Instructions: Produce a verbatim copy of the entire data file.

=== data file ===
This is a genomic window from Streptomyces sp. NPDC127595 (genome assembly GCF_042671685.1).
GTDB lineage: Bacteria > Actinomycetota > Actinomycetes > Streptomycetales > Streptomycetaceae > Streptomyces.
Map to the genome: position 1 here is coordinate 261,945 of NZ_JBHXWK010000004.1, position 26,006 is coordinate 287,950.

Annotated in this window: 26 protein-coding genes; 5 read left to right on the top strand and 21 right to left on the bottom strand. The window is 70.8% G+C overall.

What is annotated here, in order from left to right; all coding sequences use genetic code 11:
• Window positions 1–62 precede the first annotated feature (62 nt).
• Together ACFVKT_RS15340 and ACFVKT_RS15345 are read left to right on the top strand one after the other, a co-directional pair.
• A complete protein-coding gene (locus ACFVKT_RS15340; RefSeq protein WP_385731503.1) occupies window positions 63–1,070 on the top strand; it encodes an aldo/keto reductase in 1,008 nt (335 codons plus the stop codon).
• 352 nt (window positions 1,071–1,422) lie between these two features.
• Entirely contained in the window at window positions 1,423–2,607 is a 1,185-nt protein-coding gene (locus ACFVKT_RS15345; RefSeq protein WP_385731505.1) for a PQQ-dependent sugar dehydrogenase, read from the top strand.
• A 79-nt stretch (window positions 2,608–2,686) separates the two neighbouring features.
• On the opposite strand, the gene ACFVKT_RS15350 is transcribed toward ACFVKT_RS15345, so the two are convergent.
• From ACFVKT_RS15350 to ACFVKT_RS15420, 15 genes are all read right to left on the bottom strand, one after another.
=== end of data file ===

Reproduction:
This is a genomic window from Streptomyces sp. NPDC127595 (genome assembly GCF_042671685.1).
GTDB lineage: Bacteria > Actinomycetota > Actinomycetes > Streptomycetales > Streptomycetaceae > Streptomyces.
Map to the genome: position 1 here is coordinate 261,945 of NZ_JBHXWK010000004.1, position 26,006 is coordinate 287,950.

Annotated in this window: 26 protein-coding genes; 5 read left to right on the top strand and 21 right to left on the bottom strand. The window is 70.8% G+C overall.

What is annotated here, in order from left to right; all coding sequences use genetic code 11:
• Window positions 1–62 precede the first annotated feature (62 nt).
• Together ACFVKT_RS15340 and ACFVKT_RS15345 are read left to right on the top strand one after the other, a co-directional pair.
• A complete protein-coding gene (locus ACFVKT_RS15340; RefSeq protein WP_385731503.1) occupies window positions 63–1,070 on the top strand; it encodes an aldo/keto reductase in 1,008 nt (335 codons plus the stop codon).
• 352 nt (window positions 1,071–1,422) lie between these two features.
• Entirely contained in the window at window positions 1,423–2,607 is a 1,185-nt protein-coding gene (locus ACFVKT_RS15345; RefSeq protein WP_385731505.1) for a PQQ-dependent sugar dehydrogenase, read from the top strand.
• A 79-nt stretch (window positions 2,608–2,686) separates the two neighbouring features.
• On the opposite strand, the gene ACFVKT_RS15350 is transcribed toward ACFVKT_RS15345, so the two are convergent.
• From ACFVKT_RS15350 to ACFVKT_RS15420, 15 genes are all read right to left on the bottom strand, one after another.